Experience Design may seem like a heady and foreign concept to many small business owners. However, understanding experience design is critical, and those who incorporate the fundamentals of experience design into their small business marketing strategy tend to stand out from their competition.

Good News, Bad News
If you’re not exactly sure what Experience Design is, the good news is that you already incorporate it in your small business every day. The bad news is that if you don’t realize that you’re already doing it then chances are you’re not doing it well and it could have a negative impact on your bottom line. No worries. Mood is here to help with a short primer and some simple steps to get you in the game.

What’s Really Happening in my Business?
So how are you incorporating Experience Design in your business today? Let’s see. Take a full day away from your normal routine and consciously observe your business from a different perspective. A good way to approach this exercise is to focus on one sense at a time. What do your customers see, hear, smell, touch and taste? Capture and consider every single moment of engagement with your customers—leave no touchpoint unturned. Have a notepad handy and jot down things that jump out at you. It may be helpful to get others on your team to do this exercise as well, since building team awareness of Experience Design is fundamental to getting better at it.

What are your Customer Really Thinking?
Once you’ve completed your assessment, make some time to get with your team and discuss what you you’ve discovered. Ask yourselves some important questions like,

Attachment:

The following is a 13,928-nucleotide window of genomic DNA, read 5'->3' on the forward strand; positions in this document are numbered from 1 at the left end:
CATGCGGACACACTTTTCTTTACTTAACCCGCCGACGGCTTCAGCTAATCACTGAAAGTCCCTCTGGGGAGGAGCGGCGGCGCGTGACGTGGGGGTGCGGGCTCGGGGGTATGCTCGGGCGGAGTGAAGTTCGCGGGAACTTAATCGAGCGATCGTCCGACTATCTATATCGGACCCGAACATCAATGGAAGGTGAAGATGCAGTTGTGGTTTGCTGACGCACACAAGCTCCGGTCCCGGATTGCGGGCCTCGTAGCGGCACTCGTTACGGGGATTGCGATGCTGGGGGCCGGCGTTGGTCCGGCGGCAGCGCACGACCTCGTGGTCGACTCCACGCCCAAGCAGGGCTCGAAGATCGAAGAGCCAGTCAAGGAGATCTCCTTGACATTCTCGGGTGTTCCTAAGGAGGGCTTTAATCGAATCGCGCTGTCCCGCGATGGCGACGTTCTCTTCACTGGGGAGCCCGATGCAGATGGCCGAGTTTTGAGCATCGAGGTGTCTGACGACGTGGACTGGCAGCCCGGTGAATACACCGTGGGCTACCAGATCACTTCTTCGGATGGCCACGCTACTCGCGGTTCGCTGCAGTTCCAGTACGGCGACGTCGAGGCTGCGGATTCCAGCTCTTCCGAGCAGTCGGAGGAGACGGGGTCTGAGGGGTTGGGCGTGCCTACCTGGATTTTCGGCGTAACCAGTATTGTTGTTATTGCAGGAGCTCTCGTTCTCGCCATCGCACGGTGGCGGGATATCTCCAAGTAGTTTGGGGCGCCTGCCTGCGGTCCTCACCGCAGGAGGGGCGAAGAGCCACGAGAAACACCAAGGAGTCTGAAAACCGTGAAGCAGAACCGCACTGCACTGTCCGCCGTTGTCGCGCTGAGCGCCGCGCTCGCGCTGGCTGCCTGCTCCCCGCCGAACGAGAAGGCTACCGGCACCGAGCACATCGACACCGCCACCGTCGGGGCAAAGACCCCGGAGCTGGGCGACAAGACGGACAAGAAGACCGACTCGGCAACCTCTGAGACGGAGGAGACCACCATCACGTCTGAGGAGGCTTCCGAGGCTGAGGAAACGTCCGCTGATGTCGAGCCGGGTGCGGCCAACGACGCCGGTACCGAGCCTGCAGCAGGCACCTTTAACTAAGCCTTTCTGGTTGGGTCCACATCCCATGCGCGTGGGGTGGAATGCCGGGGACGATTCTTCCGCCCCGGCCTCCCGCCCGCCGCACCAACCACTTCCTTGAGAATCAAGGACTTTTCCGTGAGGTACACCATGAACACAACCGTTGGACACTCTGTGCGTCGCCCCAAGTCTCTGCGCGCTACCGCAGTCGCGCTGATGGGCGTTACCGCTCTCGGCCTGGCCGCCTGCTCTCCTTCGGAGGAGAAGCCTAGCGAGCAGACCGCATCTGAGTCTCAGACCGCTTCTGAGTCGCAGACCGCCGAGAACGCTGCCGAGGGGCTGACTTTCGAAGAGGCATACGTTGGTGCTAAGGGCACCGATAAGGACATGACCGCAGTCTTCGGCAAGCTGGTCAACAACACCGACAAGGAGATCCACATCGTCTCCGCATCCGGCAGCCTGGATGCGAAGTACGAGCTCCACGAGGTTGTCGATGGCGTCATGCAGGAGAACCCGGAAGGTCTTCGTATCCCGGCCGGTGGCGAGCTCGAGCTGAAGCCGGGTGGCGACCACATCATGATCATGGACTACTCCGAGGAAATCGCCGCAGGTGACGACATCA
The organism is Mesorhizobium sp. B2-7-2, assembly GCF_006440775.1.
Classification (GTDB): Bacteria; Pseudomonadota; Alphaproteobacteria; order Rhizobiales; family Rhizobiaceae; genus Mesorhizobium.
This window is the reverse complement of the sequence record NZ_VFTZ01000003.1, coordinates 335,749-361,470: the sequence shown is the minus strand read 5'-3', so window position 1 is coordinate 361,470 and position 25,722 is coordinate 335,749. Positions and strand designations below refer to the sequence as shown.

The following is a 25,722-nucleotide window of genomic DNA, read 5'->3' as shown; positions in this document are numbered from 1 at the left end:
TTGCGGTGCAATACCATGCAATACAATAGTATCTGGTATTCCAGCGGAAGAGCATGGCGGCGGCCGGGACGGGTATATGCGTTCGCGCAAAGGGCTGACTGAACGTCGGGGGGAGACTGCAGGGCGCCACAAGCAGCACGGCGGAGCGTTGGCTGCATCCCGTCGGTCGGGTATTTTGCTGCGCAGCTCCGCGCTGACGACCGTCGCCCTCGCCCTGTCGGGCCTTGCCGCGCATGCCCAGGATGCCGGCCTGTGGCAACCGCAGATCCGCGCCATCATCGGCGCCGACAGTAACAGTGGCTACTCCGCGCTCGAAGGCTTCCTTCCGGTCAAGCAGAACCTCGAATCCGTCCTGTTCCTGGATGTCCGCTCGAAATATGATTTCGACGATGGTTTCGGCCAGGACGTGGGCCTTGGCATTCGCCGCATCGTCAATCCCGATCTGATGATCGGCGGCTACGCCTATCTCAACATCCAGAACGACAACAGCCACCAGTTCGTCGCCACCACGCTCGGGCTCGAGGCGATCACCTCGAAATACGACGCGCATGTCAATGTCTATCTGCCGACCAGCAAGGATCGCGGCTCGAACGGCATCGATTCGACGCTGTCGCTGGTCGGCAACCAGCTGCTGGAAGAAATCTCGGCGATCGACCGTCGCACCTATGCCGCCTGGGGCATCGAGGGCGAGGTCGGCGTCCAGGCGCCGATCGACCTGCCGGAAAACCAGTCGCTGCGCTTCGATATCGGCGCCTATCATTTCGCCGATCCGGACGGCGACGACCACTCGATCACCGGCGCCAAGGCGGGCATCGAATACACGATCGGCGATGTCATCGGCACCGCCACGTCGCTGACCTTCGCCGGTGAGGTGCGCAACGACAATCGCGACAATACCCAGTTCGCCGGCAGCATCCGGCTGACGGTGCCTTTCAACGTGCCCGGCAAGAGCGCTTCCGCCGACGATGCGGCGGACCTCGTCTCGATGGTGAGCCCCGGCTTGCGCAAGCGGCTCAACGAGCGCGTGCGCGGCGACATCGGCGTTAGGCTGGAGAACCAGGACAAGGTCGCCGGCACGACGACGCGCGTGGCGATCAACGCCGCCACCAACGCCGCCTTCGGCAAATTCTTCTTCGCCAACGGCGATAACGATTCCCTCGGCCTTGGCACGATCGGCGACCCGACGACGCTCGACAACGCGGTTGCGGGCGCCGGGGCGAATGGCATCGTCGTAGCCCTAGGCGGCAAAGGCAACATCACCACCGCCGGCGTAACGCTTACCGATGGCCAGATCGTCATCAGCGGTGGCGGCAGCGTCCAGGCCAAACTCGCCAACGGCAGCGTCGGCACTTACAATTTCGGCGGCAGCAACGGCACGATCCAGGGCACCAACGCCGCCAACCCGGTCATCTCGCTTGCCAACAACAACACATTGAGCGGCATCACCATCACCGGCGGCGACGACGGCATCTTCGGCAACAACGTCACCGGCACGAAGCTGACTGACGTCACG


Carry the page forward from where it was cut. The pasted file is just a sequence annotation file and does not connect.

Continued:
“Why did we choose this color scheme, layout, furniture and uniform? What do these elements say about our business?”

“Where do our customers go when they are inside our store?”

“What do they do and what do they look at when they are not engaged with an employee?”

“What do they look at or watch? What are they listening to? How do they respond to what they see and hear?”

“Why? Why, why, why?”

Chances are you’ll learn a lot about the experience you’re creating for your customers and come up with some great ideas. It’s also a good bet that you’ll realize you’re really screwing some things up and falling way short in the “design” department of experience, and therein lays the challenge . . . .

Building on a Brand Promise
The word “design” implies purpose and intent–a uniform and strategic approach. To build an effective and consistent experience, everything about your business needs to exist or happen for a reason that is tightly connected to your brand promise. (Don’t have a brand promise? Keep an eye out for our next post in this series for guidance.) Run every single touchpoint of engagement through the brand promise filter and determine if it makes sense. Change any “willy-nilly” aspect about your business to make sure it fits. Build a punch list, prioritize, and set goals for checking items off.

Keep Dreaming . . .
Your business is not stagnant, so it only makes sense that you remain vigilant and stand ready to change. This is how some businesses get a jump on their competition. At least once a month, you should go through the Experience Design and Brand Promise assessment exercise to make sure you’re staying on track and getting better. Too many businesses start with a clear dream that fades away once the reality of what it takes to run a business sets in and dominates your time and energy. Experience the power of your dreams, your vision, and your brand promise. Go back to those touchstones often with purpose and intent. By design.

– Submitted by Sumter Cox, Communications